Carnatic music is ‘kriti’ based and ‘saahitya’ (lyric) oriented. It is said to have maintained the pure form of Classical music based on ‘ragas’ and ‘taalas’ retaining the traditional octave. Spiritualism has always been the prominent content of Carnatic music. One of the greatest influences in the development of Karnatic music was that of the immortal bard, Purandara Dasa. He composed the ‘Swaravali'(simple exercises based on the Scale), ‘Alankaras'(exercises based on the seven basic Talas) and ‘Gitams'(simple melodic compositions in praise of the various deities). He also created the musical form, ‘Kriti’ which was later perfected by the great composer ‘Thyagaraja’.

Carnatic music is not based on logarithmic division but on rational division. An octave is based on the ratio 1:2, Pa is located through the ratio 2:3. Similar definitions exist for all the twelve ‘swarasthanas’. A few centuries ago, Western classical music too was based on rational division (the resulting scale was called as the natural scale), but this has given way to the equally tempered (also called chromatic) scale produced by logarithmic division.

Carnatic music is one of the very few musical forms in the world that have not lost their traditional character due to the influence of Western culture. On the contrary, Carnatic music has enhanced its traditional character by borrowing good things from other systems of music. The introduction of the violin is a very good example of a positive influence.

Instruments of Indian Music

Being monophonician in nature,Indian classical music is based around a single melody line. The performance of a composition begins with the performers coming out in a ritualized order — drone instruments, then the soloist, then accompanists and percussionists. The musicians begin by tuning their instruments. This process often blends naturally into the beginning of the music. Indian musical instruments used in classical music include veena, mridangam, tabla, kanjira, tambura, flute, sitar, gottuvadyam, violin and sarangi.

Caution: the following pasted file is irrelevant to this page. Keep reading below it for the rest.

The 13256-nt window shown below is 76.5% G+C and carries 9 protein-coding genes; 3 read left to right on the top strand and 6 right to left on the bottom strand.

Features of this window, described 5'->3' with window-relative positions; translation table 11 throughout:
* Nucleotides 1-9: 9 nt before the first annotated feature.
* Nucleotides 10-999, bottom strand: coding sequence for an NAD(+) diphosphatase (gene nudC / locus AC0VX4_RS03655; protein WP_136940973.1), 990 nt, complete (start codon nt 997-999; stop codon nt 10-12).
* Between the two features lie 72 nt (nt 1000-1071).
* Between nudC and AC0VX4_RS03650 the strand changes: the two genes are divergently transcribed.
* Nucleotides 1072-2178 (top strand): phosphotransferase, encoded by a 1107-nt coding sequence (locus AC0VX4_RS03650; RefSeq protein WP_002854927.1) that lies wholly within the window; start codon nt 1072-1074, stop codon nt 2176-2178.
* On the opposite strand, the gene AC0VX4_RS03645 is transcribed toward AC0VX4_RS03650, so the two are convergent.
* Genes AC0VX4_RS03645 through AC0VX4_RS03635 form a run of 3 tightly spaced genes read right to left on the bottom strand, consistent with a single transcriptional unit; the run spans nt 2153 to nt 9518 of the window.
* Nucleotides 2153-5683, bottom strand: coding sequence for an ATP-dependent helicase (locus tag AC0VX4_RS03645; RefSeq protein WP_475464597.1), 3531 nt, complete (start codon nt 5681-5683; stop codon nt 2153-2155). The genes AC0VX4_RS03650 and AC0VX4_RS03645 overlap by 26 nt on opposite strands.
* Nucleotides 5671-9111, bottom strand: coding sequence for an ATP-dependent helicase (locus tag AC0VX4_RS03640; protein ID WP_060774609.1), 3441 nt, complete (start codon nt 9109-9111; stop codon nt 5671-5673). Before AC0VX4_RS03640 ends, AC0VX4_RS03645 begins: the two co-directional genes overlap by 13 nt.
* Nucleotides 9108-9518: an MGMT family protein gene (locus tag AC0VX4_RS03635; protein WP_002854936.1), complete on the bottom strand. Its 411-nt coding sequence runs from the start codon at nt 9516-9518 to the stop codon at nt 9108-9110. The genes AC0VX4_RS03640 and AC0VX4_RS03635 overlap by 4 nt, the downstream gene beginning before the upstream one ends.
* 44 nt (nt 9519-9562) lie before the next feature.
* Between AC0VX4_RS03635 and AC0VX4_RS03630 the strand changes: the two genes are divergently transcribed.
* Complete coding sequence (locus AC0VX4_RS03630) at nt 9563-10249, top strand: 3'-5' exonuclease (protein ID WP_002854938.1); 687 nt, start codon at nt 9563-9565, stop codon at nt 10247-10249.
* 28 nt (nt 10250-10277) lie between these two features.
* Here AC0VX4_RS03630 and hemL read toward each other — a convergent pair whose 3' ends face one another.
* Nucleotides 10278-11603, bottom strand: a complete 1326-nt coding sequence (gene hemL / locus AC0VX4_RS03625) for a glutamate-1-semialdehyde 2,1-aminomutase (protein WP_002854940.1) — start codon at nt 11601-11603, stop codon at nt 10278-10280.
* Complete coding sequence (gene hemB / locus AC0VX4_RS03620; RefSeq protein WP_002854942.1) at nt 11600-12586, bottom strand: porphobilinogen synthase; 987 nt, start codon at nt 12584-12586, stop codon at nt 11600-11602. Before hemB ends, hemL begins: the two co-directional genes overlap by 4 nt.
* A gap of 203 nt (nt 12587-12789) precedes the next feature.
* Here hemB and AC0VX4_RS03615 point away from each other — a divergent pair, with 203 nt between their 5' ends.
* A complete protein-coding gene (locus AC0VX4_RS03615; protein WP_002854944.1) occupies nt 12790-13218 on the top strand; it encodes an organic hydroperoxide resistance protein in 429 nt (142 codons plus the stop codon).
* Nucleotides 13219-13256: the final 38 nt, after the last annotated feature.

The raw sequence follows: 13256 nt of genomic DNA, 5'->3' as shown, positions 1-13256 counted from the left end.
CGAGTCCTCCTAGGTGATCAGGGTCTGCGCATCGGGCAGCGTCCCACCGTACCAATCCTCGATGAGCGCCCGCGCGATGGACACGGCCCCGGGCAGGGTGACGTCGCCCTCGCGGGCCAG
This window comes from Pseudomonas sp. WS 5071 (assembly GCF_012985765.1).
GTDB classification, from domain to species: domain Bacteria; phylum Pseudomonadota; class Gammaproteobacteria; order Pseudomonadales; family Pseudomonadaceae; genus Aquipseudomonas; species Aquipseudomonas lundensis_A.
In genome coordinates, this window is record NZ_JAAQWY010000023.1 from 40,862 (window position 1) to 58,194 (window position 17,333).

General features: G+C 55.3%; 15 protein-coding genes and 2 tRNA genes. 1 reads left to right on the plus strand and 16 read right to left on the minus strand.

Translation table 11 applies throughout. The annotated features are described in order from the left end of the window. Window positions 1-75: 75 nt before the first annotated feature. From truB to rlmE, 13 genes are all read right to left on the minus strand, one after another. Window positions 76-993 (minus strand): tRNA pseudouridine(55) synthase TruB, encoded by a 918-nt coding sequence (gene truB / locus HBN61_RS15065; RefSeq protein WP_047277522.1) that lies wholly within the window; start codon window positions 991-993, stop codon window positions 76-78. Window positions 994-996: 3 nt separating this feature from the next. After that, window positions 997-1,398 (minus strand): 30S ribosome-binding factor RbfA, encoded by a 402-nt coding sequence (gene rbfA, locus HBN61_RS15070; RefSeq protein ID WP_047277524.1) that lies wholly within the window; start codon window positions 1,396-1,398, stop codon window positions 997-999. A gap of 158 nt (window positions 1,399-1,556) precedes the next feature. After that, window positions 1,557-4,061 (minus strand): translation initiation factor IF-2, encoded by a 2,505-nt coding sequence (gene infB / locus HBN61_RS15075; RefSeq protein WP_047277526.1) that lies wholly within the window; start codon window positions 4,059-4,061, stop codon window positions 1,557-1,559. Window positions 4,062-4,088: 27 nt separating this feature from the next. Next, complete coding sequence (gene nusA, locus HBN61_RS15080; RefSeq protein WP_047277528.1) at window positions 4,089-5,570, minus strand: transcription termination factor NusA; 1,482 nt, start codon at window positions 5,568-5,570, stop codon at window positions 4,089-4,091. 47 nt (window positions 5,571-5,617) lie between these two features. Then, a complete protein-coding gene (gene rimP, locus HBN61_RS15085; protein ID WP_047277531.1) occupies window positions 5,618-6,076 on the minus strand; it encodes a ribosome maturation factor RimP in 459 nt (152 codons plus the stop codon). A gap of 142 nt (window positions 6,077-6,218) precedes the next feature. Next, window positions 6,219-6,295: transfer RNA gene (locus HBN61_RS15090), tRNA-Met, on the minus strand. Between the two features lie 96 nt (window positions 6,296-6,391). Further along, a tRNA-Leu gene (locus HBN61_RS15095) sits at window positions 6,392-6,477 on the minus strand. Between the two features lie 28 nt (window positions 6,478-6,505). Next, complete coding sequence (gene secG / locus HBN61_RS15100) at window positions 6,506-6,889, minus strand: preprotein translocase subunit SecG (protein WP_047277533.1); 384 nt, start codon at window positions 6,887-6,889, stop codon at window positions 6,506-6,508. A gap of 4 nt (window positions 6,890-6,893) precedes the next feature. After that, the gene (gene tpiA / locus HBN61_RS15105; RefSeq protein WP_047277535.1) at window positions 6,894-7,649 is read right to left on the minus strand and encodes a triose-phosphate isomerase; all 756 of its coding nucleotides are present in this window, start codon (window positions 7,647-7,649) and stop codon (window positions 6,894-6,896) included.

Folk Music

People think that folk music is same as tribal music. Folk music is a mere rustic reflection of the larger Indian society, whereas tribal music often represents cultures that are very different. Some of these tribal cultures are throwbacks to cultural conditions as they were thousands of years ago. Folk music is not taught in the same way that Indian classical music is taught. There is no formal period of apprenticeship where the student is able to devote their entire life to learning the music, the economics of rural life does not permit this sort of thing. The musical practitioners must still attend to their normal duties of hunting, agriculture or whatever their chosen profession is.

Music in the villages is learned almost by osmosis. From childhood the music is heard and imbibed along with ones mother’s milk. There are numerous public activities that allow the villagers to practice and hone their skills. These are the normal functions which synchronize village life with the universe.

The music is an indispensable component of functions such as weddings, engagements, and births. There is a plethora of songs for such occasions. There are also many songs associated with planting and harvesting. In these activities the villagers routinely sing of their hopes, fears and aspirations.

Musical Instruments

Musical instruments are often different from those found in classical music. Although instruments like the tabla may sometimes be found it is more likely that cruder drums such as daf, dholak, or nal will be used. The sitar and sarod which are so common in the classical genre are absent in the folk music. One often finds instruments such as the ektar, dotar, saringda, rabab, and santur. Quite often they will not even be called these names, but may be named according to their local dialect. There are also instruments which are used only in particular folk styles in particular regions. These instruments are innumerable.